Thank you to the friend who sent this to us! Hugs!!
North Coast Journal Publisher Judy Hodgson appears to have not screwed up anything important in her most recent selection of a new editor.
Hodgson formally announced yesterday that Carrie Peyton Dahlberg, a Sacramento Bee veteran not everyone in the world hates, would take the helm of the iconic weekly next week.
Peyton Dahlberg replaces Tom Abate, whose six-week tenure began with fascinating radio interviews and glowing “news” stories about the paper’s major advertisers, and ended–inevitably–with involuntary committal.
Peyton Dahlberg, who is not currently on parole and has no restraining orders pending against her, earned a master’s degree from Columbia University’s prestigious Graduate School of Journalism. She has a husband and two cats, all reportedly alive.
About Abate, Hodgson would only say, well, nothing.
Carrie, welcome to Humboldt County. There’s this guy named John Matthews we’re just dying for you to meet.
The twttersphere is abuzz with this tantalizing tale, but there has been no official confirmation as of yet.
This morning I was asked for my opinion of the NCJ drams, and said:
Hank’s deep-seated fear of being considered pro-Arkley hindered his objectivity, and I think at times he was unable to see past his own ideological biases. But for all of that, he was funny and obviously enormously intelligent, and he had a very broad sense of Humboldt County, if from a very narrow point of view.
Tom, on the other hand, appears to have spent much of the last few years cultivating a keen interest in Tom, and seems genuinely surprised that the rest of us don’t care about his brief stint here 30 years ago with his ex-wife and paid-for house, or the long list of all the things he knows, or his singing career or pirate impersonations or any of it.
Where Hank listened, Tom won’t shut up. Where Hank recognized and encouraged the intelligence of his staff, Tom participated–gleefully, by all accounts–in what was essentially a hostile takeover of the NCJ’s newsroom.
In Tom we have all of the same biases with none of Hank’s humanity. What I think, ultimately, is that Judy Hodgson just went to great lengths and considerable expense to shit down her own throat.
What’s your take?
Or Manny, Moe and Jack. Or Winkin’, Blinkin’ and Nod. Or was it Alvin, Simon and Theodore? Janet, Jack and Chrissy?
Okay okay. We’re told respected North Coast Journal Publisher Judy Hodgson will sell the weekly to Managing Editor Hank Sims, Arts & Culture Editor Bob Doran and Sales Manager Mark Herring. The sale has been in the works for a while, but apparently an announcement is imminent.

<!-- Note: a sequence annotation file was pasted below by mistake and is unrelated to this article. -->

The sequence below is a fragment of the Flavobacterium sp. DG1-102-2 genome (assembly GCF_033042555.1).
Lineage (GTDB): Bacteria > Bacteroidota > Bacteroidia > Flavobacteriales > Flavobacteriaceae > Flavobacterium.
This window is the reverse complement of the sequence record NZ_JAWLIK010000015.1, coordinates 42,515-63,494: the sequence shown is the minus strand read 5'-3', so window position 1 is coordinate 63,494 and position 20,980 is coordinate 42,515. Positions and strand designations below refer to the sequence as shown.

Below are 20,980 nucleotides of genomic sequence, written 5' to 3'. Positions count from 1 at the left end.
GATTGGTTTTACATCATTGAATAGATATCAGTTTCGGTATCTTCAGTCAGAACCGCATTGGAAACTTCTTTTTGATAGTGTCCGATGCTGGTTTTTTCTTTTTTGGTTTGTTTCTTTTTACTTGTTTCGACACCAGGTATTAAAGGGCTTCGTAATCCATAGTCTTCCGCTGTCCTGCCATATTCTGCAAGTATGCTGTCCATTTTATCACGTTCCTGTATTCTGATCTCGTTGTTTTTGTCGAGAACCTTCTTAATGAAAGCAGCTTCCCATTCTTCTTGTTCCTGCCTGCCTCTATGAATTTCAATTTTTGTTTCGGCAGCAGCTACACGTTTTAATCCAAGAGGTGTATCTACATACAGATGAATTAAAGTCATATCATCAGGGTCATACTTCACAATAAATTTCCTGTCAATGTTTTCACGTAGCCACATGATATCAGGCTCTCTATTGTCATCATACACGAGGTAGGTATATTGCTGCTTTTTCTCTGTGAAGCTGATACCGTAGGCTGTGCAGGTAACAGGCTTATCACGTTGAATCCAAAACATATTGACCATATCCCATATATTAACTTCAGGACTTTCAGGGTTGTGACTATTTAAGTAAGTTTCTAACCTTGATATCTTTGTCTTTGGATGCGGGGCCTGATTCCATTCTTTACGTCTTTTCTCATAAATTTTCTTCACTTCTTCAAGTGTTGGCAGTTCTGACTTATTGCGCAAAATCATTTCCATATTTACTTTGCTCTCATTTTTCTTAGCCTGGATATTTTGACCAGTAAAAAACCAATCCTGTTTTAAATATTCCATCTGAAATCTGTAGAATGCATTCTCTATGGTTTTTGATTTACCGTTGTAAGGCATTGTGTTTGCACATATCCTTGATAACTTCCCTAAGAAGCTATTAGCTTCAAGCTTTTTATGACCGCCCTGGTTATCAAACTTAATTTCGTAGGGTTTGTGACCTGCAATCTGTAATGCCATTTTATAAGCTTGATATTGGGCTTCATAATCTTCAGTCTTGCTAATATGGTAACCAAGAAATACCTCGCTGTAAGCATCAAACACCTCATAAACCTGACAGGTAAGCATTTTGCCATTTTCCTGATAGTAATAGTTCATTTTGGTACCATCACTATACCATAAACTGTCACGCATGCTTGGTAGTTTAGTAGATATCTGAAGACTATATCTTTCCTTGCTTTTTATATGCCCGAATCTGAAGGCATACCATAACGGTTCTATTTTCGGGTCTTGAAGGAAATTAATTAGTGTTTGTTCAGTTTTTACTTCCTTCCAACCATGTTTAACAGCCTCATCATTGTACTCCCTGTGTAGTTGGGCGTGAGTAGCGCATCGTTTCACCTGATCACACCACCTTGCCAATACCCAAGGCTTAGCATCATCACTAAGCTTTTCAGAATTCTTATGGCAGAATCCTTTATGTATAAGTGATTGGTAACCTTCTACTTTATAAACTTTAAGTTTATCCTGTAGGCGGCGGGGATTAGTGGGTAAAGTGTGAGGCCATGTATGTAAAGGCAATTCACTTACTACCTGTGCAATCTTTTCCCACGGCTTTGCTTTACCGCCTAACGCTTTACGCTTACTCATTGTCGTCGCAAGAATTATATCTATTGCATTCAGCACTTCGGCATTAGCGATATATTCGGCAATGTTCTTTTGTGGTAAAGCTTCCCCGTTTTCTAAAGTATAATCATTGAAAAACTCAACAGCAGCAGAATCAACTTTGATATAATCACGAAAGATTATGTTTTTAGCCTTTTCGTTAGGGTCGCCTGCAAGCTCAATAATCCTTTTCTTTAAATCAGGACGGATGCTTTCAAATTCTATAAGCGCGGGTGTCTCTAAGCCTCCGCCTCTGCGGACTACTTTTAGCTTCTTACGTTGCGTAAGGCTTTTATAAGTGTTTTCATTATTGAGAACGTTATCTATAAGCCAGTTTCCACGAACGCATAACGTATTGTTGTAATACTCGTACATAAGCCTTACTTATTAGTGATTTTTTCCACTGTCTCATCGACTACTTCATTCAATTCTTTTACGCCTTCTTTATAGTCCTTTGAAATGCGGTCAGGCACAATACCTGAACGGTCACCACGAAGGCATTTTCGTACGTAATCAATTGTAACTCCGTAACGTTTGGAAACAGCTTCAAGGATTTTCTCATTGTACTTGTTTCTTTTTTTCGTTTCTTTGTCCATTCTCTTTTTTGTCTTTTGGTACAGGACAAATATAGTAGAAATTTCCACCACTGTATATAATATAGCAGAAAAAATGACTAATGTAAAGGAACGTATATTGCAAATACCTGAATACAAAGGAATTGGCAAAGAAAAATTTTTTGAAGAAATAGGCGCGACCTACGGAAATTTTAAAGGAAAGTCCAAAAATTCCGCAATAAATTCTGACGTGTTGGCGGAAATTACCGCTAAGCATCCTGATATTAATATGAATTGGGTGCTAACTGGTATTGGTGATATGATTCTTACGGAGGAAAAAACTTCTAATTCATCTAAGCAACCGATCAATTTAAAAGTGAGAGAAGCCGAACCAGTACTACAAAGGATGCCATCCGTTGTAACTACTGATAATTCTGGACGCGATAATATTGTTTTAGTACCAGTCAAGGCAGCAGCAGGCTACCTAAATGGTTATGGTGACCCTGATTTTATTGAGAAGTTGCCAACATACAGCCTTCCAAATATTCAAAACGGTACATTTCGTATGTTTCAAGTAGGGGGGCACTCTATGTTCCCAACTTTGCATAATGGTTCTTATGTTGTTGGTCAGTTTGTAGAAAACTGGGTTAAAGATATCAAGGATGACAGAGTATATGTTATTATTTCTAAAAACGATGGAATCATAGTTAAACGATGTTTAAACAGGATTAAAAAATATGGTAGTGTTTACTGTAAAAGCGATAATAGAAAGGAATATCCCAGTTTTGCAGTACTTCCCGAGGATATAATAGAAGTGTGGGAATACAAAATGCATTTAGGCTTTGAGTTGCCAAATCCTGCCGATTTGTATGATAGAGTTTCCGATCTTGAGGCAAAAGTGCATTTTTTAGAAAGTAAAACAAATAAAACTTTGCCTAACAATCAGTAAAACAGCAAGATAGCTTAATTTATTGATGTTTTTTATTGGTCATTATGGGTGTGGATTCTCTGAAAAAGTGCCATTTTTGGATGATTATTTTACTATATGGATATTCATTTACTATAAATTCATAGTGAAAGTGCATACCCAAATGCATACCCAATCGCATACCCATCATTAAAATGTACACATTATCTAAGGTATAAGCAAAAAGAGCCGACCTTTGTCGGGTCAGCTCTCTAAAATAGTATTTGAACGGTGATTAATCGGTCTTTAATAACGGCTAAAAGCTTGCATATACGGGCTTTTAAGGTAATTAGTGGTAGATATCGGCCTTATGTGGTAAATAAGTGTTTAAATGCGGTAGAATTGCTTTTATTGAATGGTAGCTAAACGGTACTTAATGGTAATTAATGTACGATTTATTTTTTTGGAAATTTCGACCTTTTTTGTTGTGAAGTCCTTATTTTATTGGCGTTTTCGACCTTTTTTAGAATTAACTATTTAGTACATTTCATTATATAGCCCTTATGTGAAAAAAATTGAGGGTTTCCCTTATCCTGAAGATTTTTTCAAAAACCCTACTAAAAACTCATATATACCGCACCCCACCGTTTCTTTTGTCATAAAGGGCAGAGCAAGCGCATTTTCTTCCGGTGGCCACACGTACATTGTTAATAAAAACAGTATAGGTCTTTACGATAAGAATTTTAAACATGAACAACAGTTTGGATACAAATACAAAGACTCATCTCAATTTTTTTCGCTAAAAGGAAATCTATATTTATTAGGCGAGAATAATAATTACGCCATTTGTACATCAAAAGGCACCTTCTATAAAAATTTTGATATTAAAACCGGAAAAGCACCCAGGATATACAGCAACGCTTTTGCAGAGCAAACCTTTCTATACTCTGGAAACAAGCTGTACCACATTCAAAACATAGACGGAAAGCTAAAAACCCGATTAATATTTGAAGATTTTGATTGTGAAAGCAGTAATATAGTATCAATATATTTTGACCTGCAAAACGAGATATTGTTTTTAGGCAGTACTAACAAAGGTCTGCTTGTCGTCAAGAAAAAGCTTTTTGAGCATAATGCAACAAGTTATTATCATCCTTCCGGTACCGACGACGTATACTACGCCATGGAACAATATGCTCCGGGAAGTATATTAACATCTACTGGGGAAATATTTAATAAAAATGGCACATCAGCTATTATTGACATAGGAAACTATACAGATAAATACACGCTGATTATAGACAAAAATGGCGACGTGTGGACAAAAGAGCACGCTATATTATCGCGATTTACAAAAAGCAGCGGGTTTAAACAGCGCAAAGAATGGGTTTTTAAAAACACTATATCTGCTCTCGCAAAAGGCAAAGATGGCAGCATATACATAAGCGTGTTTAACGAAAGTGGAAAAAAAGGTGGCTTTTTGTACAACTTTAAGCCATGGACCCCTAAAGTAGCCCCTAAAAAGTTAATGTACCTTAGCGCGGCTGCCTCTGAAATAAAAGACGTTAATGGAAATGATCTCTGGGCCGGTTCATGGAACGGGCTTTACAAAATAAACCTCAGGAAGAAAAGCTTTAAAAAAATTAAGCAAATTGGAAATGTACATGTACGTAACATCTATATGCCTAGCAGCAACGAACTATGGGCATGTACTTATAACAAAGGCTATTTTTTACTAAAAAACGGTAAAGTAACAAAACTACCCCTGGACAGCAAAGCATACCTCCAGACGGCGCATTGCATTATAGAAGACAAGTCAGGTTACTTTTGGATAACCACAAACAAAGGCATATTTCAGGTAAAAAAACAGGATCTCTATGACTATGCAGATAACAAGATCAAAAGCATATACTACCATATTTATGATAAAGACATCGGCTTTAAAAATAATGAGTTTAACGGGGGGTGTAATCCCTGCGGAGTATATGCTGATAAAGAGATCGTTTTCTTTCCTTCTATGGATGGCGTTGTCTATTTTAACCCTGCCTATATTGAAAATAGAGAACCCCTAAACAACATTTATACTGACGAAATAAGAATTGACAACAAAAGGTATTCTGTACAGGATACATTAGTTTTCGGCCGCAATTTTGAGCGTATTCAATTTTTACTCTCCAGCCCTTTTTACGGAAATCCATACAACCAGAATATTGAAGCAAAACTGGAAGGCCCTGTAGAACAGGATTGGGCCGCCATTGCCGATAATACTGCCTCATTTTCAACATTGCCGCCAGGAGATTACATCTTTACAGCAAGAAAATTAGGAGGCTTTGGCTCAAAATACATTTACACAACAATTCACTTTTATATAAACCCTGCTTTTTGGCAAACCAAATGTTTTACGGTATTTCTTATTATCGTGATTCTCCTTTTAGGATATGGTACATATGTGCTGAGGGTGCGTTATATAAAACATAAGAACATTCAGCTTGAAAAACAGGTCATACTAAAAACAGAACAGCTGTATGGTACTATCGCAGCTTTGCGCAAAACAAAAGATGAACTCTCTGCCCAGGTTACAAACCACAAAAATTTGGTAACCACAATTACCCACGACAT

Indeed, last week’s issue, featuring a 9-page illustrated obsession with Rob Arkley, was said to be the trio’s debut. So yeah. That bodes well.
Just a little shout out to the Hankster, because we think he’s an entertaining fellow. We would encourage him to be a little less Copernican in his news values and a little more open to the possibility that the center of the known universe may not actually be located along the southern edge of the Arcata Plaza.
Hodgson’s broader view turned the Journal into one of the most relevant local publications ever. It would be a shame to see Sims and company turn it into the second-best weekly in Arcata.
Over the past week, numerous Humboldt Mirror readers have remarked on a North Coast Journal article in which reporter Bob Doran, covering a Tea Party meeting in Fortuna, quoted a woman he called Amy Wahlberg, who was reportedly booed and jeered for suggesting that health care is a right and not a privilege.
Discussion centered around the startling fact that many of us know Amy not as Wahlberg but Doran–Bob’s wife. That the quote in question appeared to reflect a bias manifested elsewhere in the story compounded the problem, and Bob’s clumsy attempt to conceal his wife’s identity obviously made things worse.
The good news? Publisher Judy Hodgson isn’t having any of it. From the current edition of the Journal comes this extraordinary–and appropriate–statement:
To Our Readers, an Apology
Two weeks ago a veteran member of our editorial staff made an error in judgment. He had offered to cover a controversial meeting in Fortuna–to take photos and report on the gathering he and his wife planned to attend anyway. It turned out his wife spoke at the meeting, the crowd reacted strongly and negatively, and he reported accurately on the exchange he considered pivotal to the coverage. Only he used her maiden name, one that she uses in her work as an artist and elsewhere.
Nevertheless, the intent was clear: to conceal or obscure her identity and to mislead readers. It was an ethical lapse we consider serious and we sincerely apologize.
The story, “Tea in Fortuna: Frightened patriots attempt to make sense of health care reform” by Bob Doran, is available on our Web site with an amended footnote. Doran has been the Journal’s arts and entertainment editor, covering all things cultural, since 1998.